Hope Rising

Wednesday, November 24, 2010

Missing my grandmother these days...

My son and I with Me-Maw
 My Me-Maw was a beautiful lady. She passed away about 2 years ago, and I have been missing her terribly--especially as the holiday season approaches.  I think of her every day, in some way.  Sometimes, I'll remember something she told me, or the way she moved.  I can see her in her little kitchen, making her famous brownies. Ever since she died, when I make those brownies, I imagine her measuring out the cocoa with a real table spoon (not a measuring spoon), and stirring the pot over her stove.  They somehow taste better when I try to emulate the way she did it.

Recently, I've missed talking to her the most. There are things I want to tell her that I probably wouldn't tell anyone else...or if I do, it's not the same as telling my Me-Maw. She was a wonderful listener, and I remember many quiet talks with her throughout my life, but especially the ones before she passed away.  I  am so grateful for those moments alone with her in the last few months of her life.  She needed help with simple things like eating her supper, or holding up her glass and bending her straw to her mouth.  I helped her whenever I could.  Then we would sit and talk, always in a lamp-lit room (she loved the cozy light), and towards the end, when we had those quiet conversations, I would hold her hand.

Today, I'm missing not only those conversations, but the pleasure of holding her hand.  She did not have an easy life.  Her hands showed the years of raising 5 children alone, the years of hard work to provide for them, and, I believe, the strength of her spirit.  She loved God most, and even though her life had been difficult, she loved Him still.

I read an excerpt from C.S. Lewis' classic Narnia series last night, and I think it's appropriate to end this post with these few lines from The Last Battle--I especially love the last paragraph:
Then Aslan looked at them and said:
"You do not yet look so happy as I mean you to be." 
Lucy said, "We're so afraid of being sent away, Aslan. And you have sent us back into our own world so often.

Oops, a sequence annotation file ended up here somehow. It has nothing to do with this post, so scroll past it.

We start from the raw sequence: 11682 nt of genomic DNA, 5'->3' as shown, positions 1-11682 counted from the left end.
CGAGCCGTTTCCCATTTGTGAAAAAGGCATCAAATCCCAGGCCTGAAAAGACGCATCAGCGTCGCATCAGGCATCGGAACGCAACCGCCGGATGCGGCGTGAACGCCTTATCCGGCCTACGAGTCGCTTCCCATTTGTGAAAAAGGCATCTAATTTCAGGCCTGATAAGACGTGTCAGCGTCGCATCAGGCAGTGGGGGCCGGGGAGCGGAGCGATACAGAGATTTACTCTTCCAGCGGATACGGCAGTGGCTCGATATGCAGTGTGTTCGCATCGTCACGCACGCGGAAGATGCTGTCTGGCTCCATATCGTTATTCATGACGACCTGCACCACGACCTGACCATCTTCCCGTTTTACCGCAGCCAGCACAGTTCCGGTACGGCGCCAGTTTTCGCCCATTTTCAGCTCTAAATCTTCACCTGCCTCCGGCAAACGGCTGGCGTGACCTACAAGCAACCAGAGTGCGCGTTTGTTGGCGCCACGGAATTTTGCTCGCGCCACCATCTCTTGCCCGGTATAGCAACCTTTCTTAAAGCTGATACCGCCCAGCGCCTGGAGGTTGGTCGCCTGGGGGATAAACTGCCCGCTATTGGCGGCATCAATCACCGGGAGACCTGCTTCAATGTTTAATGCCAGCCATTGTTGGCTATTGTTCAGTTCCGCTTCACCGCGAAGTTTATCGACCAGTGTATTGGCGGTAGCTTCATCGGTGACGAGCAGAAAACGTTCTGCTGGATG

"No fear of that," said Aslan. "Have you not guessed?" 
Their hearts leaped and a wild hope rose within them. 
"There was a real railway accident,"said Aslan softly. "Your father and mother and all of you are--as you used to call it in the Shadowlands--dead.  The term is over: the holidays have begun.  The dream is ended: this is the morning."
And as He spoke He no longer looked to them like a lion; but the things that began to happen after that were so great and beautiful that I cannot write them.  And for us this is the end of all the stories, and we can most truly say that they all lived happily ever after. But for them it was only the beginning of the real story.  All their life in this world and all their adventures in Narnia had only been the cover and the title page: now at last they were beginning Chapter One of the Great Story which no one on earth has read: which goes on forever: in which every chapter is better than the one before.   
Just some thoughts from a granddaughter who is grateful to know that her Me-Maw has begun Chapter One of the real story...

1 comment:

  1. You had such a special grandmother! Her life and faithfulness is an inspiration. I'm glad I had the privilege to know her!

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